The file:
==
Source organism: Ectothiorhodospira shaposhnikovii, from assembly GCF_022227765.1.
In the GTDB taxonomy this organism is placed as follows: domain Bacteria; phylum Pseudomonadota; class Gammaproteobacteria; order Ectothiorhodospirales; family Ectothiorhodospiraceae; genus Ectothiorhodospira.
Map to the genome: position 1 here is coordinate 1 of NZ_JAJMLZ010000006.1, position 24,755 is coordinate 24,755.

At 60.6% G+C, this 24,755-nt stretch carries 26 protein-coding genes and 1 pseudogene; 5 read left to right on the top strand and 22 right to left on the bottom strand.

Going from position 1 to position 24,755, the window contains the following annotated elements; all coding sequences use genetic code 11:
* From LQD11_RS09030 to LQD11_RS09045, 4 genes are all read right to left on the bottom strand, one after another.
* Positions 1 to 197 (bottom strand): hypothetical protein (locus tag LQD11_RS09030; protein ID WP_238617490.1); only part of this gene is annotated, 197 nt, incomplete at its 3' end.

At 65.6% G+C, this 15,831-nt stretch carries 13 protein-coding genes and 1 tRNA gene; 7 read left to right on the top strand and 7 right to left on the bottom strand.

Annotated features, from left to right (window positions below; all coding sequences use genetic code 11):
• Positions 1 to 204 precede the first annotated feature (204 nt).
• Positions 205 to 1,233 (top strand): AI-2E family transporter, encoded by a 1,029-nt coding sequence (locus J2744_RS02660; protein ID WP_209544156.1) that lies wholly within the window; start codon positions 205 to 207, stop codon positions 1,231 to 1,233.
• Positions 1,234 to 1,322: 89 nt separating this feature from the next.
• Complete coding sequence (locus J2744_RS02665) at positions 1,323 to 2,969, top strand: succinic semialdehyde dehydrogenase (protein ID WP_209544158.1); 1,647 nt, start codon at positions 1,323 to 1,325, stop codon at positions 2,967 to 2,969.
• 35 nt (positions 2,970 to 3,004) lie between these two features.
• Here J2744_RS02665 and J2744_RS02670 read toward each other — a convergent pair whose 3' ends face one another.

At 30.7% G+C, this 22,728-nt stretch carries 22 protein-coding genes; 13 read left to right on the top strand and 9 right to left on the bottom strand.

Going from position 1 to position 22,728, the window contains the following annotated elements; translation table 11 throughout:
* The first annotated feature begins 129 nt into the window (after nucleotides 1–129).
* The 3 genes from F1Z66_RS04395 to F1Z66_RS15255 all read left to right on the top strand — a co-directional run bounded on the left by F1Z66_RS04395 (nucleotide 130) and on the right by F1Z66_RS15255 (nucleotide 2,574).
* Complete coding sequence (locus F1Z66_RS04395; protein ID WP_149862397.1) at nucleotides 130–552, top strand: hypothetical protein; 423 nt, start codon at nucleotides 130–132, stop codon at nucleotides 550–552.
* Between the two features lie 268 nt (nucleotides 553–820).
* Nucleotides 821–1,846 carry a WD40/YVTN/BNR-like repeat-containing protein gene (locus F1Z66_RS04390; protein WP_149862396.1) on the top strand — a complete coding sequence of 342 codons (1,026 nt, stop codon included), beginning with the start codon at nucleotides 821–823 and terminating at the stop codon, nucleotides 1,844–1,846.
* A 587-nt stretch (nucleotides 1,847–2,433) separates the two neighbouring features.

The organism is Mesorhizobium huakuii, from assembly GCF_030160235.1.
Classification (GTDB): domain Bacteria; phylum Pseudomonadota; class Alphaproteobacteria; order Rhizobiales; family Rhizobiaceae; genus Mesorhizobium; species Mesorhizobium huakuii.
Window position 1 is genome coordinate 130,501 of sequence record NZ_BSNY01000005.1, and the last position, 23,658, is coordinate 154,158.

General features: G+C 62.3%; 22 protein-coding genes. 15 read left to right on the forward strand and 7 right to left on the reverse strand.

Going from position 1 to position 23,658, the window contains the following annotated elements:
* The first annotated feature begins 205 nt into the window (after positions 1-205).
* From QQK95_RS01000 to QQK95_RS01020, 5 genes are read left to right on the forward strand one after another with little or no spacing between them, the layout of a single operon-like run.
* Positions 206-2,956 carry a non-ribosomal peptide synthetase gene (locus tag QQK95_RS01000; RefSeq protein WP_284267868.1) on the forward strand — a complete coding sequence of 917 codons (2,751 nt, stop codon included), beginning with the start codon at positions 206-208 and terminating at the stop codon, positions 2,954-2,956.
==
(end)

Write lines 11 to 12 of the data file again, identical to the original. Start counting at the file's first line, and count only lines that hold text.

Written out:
• Positions 205 to 1,233 (top strand): AI-2E family transporter, encoded by a 1,029-nt coding sequence (locus J2744_RS02660; protein ID WP_209544156.1) that lies wholly within the window; start codon positions 205 to 207, stop codon positions 1,231 to 1,233.
• Positions 1,234 to 1,322: 89 nt separating this feature from the next.